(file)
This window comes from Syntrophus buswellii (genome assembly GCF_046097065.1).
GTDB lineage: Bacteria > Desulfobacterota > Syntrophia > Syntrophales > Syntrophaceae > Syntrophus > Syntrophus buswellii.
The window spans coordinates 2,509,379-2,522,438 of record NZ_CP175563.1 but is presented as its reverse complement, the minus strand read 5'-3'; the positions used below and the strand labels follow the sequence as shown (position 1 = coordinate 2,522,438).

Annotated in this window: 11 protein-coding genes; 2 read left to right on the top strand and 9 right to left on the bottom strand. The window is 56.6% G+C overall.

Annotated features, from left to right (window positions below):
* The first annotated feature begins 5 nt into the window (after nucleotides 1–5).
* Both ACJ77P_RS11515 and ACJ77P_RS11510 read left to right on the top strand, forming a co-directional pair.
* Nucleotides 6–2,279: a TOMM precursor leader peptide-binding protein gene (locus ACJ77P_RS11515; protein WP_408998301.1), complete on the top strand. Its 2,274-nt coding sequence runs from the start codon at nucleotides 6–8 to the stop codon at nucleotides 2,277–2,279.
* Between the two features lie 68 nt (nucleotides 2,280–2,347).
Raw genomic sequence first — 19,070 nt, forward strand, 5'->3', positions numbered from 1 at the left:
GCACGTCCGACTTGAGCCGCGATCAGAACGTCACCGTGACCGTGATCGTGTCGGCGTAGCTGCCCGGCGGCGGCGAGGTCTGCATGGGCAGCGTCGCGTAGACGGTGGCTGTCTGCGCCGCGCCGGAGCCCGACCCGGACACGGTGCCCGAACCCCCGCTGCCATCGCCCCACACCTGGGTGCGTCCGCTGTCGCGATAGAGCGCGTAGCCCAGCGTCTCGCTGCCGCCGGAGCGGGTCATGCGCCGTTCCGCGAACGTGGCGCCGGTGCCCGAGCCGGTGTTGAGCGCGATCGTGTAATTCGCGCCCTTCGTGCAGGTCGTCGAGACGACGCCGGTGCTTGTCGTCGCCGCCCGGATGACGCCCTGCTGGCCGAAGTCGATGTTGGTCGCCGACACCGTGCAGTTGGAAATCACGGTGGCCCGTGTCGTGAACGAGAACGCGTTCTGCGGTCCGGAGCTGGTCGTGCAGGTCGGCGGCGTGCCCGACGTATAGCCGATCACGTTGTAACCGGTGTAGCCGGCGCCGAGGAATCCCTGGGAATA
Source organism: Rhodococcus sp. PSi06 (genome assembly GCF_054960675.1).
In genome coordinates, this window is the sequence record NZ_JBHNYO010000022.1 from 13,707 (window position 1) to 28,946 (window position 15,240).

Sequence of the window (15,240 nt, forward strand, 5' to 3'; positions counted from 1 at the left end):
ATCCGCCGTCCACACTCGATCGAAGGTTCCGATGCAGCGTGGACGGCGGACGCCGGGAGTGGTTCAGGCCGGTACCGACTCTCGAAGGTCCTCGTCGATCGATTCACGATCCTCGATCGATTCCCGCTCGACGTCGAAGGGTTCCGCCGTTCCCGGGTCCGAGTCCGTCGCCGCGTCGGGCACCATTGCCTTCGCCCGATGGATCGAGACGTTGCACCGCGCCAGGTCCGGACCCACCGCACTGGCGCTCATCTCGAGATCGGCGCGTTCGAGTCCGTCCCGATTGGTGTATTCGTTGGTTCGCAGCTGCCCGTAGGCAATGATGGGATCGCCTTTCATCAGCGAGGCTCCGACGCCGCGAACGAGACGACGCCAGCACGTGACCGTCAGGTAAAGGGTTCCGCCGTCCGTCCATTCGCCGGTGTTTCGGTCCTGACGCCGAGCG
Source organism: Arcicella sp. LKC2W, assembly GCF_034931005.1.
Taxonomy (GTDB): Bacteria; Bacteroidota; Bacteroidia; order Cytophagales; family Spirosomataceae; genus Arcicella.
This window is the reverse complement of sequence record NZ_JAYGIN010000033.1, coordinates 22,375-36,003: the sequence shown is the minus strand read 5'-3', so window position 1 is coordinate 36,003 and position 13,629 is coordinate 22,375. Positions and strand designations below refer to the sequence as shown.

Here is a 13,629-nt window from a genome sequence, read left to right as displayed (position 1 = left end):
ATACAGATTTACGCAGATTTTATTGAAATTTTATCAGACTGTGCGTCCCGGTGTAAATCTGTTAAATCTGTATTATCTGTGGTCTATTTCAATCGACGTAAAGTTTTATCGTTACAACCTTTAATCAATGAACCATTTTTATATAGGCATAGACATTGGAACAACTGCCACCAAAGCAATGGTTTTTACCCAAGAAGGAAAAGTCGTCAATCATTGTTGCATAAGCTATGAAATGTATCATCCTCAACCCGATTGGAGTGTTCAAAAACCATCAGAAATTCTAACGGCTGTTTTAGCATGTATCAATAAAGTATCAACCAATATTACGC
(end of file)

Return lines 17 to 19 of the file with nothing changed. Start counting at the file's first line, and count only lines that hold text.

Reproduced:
Taxonomy (GTDB): Bacteria; Bacteroidota; Bacteroidia; order Cytophagales; family Spirosomataceae; genus Arcicella.
This window is the reverse complement of sequence record NZ_JAYGIN010000033.1, coordinates 22,375-36,003: the sequence shown is the minus strand read 5'-3', so window position 1 is coordinate 36,003 and position 13,629 is coordinate 22,375. Positions and strand designations below refer to the sequence as shown.

Here is a 13,629-nt window from a genome sequence, read left to right as displayed (position 1 = left end):